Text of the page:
Food First, Dahlia Grab Bag Last
rost is on the way again, so that meant I had to quit procrastinating and get my dahlia tubers lifted, washed, labeled and put away for winter. This is a task I probably haven’t done in 15 years or more. I used to grow way too many dahlias and glads, and unlike potatoes, you don’t eat the multipliers, you have to store them through the winter for the next years garden. If you’re a dahlia seller, it’s worth the work and space you need to devote to the tubers over winter. Dahlias can quickly get out of hand – see below.
I want more food than flowers, so proceeding with caution (warning: dahlias are a lot like material, one more yard to add to the stash is a good thing, right?) this year, I bought a few dahlia bulbs just to add some larger flowers to the garden. All my food chores in the garden are about done, except hilling the remaining root crops with soil, but before I do that I do need the plant tops to freeze back a little. I found out the hard way that jumping the gun on that task made a nice area for voles to keep warm and eat my vegetables.
Nothing gets done around here without the crew of vole hunters. I didn’t see much hunting going on yesterday though, mostly just hanging out with the two-legged. The dogs and cats steered clear while I hosed the soil off of the tuber clumps, but they quickly migrated back as soon as the hose was drained and put away.
I purchased these tubers from a small farm on a whim, and they were neatly displayed for self-service in the farm house breezeway. The farmer was spreading manure on her pasture when I stopped by, so I only had to write down my list and count the tubers and hand her the cash as she went rattling by with the tractor.
Most folks I know that grow dahlias casually, occasionally have mislabeled tubers. It really makes no difference, and once you see the blooms you can make note for the following year if it matters to you. She had some of my old favorites and some others that I wanted to try. I wasn’t worried about each tuber not being marked, I liked them all, and could sort them out after the first blooming season when I lifted the tubers.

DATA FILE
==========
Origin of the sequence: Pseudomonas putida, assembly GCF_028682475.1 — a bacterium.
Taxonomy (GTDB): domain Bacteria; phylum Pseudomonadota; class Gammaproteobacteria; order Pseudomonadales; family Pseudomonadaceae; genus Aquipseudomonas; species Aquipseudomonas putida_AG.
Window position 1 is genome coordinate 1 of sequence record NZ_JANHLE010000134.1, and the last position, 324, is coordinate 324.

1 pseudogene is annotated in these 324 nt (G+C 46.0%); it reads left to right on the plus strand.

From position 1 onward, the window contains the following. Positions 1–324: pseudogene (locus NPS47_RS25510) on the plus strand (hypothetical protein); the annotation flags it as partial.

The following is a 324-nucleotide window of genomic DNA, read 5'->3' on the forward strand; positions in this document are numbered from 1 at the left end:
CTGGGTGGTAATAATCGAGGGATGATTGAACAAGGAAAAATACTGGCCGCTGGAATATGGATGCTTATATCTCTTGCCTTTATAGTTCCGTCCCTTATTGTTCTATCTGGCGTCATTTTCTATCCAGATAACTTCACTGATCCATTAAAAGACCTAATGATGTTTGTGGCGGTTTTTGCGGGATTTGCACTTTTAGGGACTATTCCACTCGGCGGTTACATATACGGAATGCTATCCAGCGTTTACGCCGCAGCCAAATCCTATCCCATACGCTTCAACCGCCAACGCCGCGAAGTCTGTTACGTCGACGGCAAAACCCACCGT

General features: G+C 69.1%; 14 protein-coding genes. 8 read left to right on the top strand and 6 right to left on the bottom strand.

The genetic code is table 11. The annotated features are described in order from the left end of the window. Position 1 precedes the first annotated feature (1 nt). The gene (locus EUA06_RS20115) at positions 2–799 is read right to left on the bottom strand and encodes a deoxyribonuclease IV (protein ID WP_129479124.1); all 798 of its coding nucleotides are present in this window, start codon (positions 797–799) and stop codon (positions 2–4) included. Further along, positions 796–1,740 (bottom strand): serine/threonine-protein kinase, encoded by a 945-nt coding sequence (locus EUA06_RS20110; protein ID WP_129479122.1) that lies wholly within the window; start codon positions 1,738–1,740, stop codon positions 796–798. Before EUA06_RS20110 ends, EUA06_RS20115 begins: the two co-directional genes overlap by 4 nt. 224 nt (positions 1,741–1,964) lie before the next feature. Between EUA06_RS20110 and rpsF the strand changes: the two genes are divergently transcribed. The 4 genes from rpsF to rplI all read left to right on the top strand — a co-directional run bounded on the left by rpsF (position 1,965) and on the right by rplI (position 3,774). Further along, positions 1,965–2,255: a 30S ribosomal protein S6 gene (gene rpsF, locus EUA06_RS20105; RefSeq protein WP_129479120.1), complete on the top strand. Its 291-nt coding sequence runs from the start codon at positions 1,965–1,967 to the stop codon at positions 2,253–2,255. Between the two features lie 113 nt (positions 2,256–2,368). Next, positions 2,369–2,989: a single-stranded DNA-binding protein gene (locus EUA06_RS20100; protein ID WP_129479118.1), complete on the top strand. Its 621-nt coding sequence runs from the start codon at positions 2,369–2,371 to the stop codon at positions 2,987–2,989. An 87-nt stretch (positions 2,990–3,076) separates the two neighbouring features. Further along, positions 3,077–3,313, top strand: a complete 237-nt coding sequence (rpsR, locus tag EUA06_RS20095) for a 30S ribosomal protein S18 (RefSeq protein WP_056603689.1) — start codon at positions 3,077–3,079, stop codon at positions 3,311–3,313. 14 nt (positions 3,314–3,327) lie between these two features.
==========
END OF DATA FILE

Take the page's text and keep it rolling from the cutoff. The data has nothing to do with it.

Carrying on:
Somewhere during the summer as we were enjoying the dahlias in the garden and in bouquets, I misplaced that list. I had every intention of marking those plants by name and the pressure was on as the weather turned cooler. I finally found that list, but to my surprise after an internet search of dahlia images I discovered about half of the dahlias I bought weren’t the ones on the list. I like them all, she sells cut flowers and that is what I wanted, dahlias with strong stems that will hold up to the rigors of bouquet making. The internet is a wonderful thing, I could at least confirm some of the names of the dahlias, for the others I had to resort to dahlia lingo. I have some that are marked like this: Purple, B FD, which means in dahlia speak – color, size and style, I have a clump of purple, 4″ – 6″ , formal decorative tubers. Some have harried gardener lingo because I was late in finding the list, and the freeze destroyed the blooms and tweaked the colors. These are marked IDK, I Don’t Know.
For marking the dahlia tubers before storage I like to use an indelible ink pencil. This makes my job much easier come planting time. The ink on the tuber will stay readable even through the next growing season, it’s that good. And it’s also to remind me of my mistake, Nadine Jessie is the proper spelling. I did this immediately after washing the tubers because the tuber needs to be damp for the ink to work. If they are dry you can use a damp cloth or a spray bottle to wet a small area for writing.
To take up less storage space I cut the stem just about the eyes and store the marked clumps in recycled plastic burlap weave feed bags. Not the new fused plastic feed bags, the old style gives a little breather room, and also holds in moisture. I gave up long ago packing tubers in vermiculite, perlite or sawdust. I store the bags in the cellar to keep them from freezing, and I can monitor them for dryness. If they start to look a little shriveled I tie the bag closed. You don’t want too much humidity nor too little. Part of our cellar has a dirt floor, and I have found that is the best place to store my dahlia bags.
If you’re a gardener, you know the saying next year all too well. Next year I plan to mark my dahlias a little better and do more research on the varieties I have. Of course, this research will have to be a field trip to the farm where I purchased these, and maybe I’ll get a few more